The Nord Stream Whodunnit
Seymour Hersh is back with a whopper
Two years before Bob Woodward and Carl Bernstein started banging out their first stories on the Watergate break-in, Seymour Hersh won a Pulitzer Prize. His investigative reporting on the My Lai Massacre – where American soldiers gunned down hundreds of Vietnamese civilians during a search-and-destroy mission in 1968 – was legendary.
But both Life and Look magazines initially passed on his My Lai piece, as did the New York Times. They wanted nothing to do with a story about a massacre committed by American soldiers, Hersh concluded. It was finally syndicated by a small, antiwar start-up called Dispatch News Service. The five-part series became so successful, Hersh got offers to write two books and, ironically, join the staff at the New York Times.
When I met Hersh in 1984, I have to admit I was starstruck. I was 26 and working on my first assignment for the LA Weekly: a one-year anniversary story on the Soviet downing of Korean Airliner 007. Hersh was dogging the same story and had recently flown to the USSR to interview Chief of the General Staff Marshal Nikolai Ogarkov and other Soviet insiders.
LA Weekly Editor Jay Levin was convinced of a conspiracy theory in which President Reagan let KAL 007 wander over military installations on the Kamchatka Peninsula so U.S. intelligence could analyze Soviet defenses – 269 passengers be damned. It was a narrative the Soviets were pushing. As I reported earlier this month, he wanted Australian journalist David Hirst and me to find the smoking gun.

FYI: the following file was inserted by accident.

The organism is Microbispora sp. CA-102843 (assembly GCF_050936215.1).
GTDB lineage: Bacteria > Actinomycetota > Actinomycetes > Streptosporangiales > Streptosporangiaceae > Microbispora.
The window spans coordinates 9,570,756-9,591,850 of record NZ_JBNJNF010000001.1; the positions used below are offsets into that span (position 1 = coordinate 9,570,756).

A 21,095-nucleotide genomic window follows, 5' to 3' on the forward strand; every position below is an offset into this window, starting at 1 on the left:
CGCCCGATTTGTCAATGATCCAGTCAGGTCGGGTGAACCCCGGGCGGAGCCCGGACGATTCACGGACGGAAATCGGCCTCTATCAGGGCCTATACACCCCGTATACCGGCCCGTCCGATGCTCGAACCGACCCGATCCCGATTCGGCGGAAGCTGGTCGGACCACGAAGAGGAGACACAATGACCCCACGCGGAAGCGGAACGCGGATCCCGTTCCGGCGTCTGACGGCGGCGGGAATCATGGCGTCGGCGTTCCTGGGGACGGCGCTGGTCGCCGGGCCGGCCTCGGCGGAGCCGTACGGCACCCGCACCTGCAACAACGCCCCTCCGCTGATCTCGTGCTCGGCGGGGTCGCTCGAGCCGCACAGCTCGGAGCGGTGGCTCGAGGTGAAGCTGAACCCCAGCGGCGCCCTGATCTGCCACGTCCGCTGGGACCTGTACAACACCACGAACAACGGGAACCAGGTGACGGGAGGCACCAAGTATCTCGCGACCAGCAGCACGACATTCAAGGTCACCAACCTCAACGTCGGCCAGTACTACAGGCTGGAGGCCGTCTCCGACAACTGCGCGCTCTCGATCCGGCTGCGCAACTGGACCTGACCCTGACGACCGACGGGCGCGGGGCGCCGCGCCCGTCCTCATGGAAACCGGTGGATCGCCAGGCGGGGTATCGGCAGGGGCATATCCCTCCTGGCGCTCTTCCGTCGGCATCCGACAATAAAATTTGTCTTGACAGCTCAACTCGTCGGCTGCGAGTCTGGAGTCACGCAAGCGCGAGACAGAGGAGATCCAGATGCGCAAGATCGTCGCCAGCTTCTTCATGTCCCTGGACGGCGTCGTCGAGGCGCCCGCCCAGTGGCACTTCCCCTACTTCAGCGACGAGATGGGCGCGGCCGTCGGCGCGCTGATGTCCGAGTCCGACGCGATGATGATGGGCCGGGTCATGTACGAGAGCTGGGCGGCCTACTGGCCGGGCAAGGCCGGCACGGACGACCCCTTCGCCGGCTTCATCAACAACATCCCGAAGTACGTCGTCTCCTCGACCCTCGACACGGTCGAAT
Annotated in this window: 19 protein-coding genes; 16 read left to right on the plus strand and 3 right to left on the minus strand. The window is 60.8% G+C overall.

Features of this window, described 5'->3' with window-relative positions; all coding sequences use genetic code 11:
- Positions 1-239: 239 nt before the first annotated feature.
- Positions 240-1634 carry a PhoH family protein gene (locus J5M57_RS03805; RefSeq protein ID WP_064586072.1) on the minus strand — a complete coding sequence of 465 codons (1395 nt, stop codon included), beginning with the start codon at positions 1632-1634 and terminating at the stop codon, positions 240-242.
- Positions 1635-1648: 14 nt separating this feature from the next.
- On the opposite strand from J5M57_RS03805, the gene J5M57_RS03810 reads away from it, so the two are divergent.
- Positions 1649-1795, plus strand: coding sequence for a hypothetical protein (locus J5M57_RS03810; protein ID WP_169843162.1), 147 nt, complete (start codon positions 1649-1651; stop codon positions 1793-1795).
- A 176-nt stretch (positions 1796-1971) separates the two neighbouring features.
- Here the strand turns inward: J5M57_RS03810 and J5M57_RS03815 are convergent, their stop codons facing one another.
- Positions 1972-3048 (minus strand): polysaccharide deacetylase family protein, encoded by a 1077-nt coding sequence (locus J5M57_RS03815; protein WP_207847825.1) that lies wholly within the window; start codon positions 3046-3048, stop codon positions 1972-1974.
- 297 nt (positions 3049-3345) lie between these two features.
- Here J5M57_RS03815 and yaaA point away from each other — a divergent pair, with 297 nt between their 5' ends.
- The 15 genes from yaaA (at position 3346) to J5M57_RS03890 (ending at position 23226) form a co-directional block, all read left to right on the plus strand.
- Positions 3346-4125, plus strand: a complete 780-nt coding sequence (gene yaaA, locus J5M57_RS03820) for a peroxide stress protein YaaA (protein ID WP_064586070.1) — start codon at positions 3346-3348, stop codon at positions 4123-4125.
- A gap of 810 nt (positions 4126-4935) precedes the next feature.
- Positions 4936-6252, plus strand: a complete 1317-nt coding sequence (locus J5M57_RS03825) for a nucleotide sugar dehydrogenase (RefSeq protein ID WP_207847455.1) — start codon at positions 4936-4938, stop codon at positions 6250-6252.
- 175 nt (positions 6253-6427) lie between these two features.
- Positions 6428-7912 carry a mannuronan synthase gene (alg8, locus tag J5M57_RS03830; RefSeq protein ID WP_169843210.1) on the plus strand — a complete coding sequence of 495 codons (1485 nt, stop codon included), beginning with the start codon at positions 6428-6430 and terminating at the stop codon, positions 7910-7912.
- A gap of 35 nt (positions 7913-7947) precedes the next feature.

All Hersh would tell us, on the fly in some Los Angeles hotel lobby, was he wasn’t finding any conspiracy. Ogarkov and Deputy Foreign Minister Georgi Kornienko had provided absolutely no evidence to support their theory that Flight 007 was a deliberate intruder.
In a 1986 article in The Atlantic, Hersh wrote that his Soviet sources wanted him to find that same smoking gun. Kornienko stated straight up that he and Ogarkov “had agreed to my visa in the hope that they could persuade me, as a journalist, to investigate the Central Intelligence Agency’s role in the shootdown,” Hersh wrote. “I asked Kornienko with a laugh whether he was trying to be my editor. His response came in English: ‘Your assignment is to find that it was an intruder.’ ”
Hersh was certainly no stooge for the Russians back then. His book, “The Target is Destroyed,” was decidedly non-conspiratorial. But last month, at age 85, he once again stirred the pot with a self-published (Substack) whopper entitled, “How America Took Out The Nord Stream Pipeline.” Like his work on My Lai, it’s a story mainstream media don’t want to print.